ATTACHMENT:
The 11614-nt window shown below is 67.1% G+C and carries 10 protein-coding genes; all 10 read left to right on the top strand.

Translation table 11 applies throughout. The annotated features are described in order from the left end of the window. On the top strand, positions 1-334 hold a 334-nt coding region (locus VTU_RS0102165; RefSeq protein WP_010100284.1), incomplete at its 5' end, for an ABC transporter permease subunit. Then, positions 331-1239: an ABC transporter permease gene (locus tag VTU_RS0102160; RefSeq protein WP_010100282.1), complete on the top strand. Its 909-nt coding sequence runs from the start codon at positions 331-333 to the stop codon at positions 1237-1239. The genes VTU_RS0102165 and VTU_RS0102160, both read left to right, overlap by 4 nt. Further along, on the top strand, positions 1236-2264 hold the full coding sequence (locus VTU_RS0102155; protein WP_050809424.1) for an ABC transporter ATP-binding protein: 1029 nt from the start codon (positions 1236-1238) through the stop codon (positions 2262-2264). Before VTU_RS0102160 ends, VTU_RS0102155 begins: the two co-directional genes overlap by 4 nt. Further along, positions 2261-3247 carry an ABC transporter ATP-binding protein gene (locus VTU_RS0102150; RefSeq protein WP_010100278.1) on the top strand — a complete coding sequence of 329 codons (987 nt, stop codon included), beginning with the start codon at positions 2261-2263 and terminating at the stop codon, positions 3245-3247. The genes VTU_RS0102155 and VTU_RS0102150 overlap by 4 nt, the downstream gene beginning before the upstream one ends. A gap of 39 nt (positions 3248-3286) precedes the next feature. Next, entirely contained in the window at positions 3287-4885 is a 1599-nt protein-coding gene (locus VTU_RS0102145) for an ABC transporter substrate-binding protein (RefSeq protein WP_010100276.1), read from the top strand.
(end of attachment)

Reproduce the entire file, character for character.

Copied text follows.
The 11614-nt window shown below is 67.1% G+C and carries 10 protein-coding genes; all 10 read left to right on the top strand.

Translation table 11 applies throughout. The annotated features are described in order from the left end of the window. On the top strand, positions 1-334 hold a 334-nt coding region (locus VTU_RS0102165; RefSeq protein WP_010100284.1), incomplete at its 5' end, for an ABC transporter permease subunit. Then, positions 331-1239: an ABC transporter permease gene (locus tag VTU_RS0102160; RefSeq protein WP_010100282.1), complete on the top strand. Its 909-nt coding sequence runs from the start codon at positions 331-333 to the stop codon at positions 1237-1239. The genes VTU_RS0102165 and VTU_RS0102160, both read left to right, overlap by 4 nt. Further along, on the top strand, positions 1236-2264 hold the full coding sequence (locus VTU_RS0102155; protein WP_050809424.1) for an ABC transporter ATP-binding protein: 1029 nt from the start codon (positions 1236-1238) through the stop codon (positions 2262-2264). Before VTU_RS0102160 ends, VTU_RS0102155 begins: the two co-directional genes overlap by 4 nt. Further along, positions 2261-3247 carry an ABC transporter ATP-binding protein gene (locus VTU_RS0102150; RefSeq protein WP_010100278.1) on the top strand — a complete coding sequence of 329 codons (987 nt, stop codon included), beginning with the start codon at positions 2261-2263 and terminating at the stop codon, positions 3245-3247. The genes VTU_RS0102155 and VTU_RS0102150 overlap by 4 nt, the downstream gene beginning before the upstream one ends. A gap of 39 nt (positions 3248-3286) precedes the next feature. Next, entirely contained in the window at positions 3287-4885 is a 1599-nt protein-coding gene (locus VTU_RS0102145) for an ABC transporter substrate-binding protein (RefSeq protein WP_010100276.1), read from the top strand.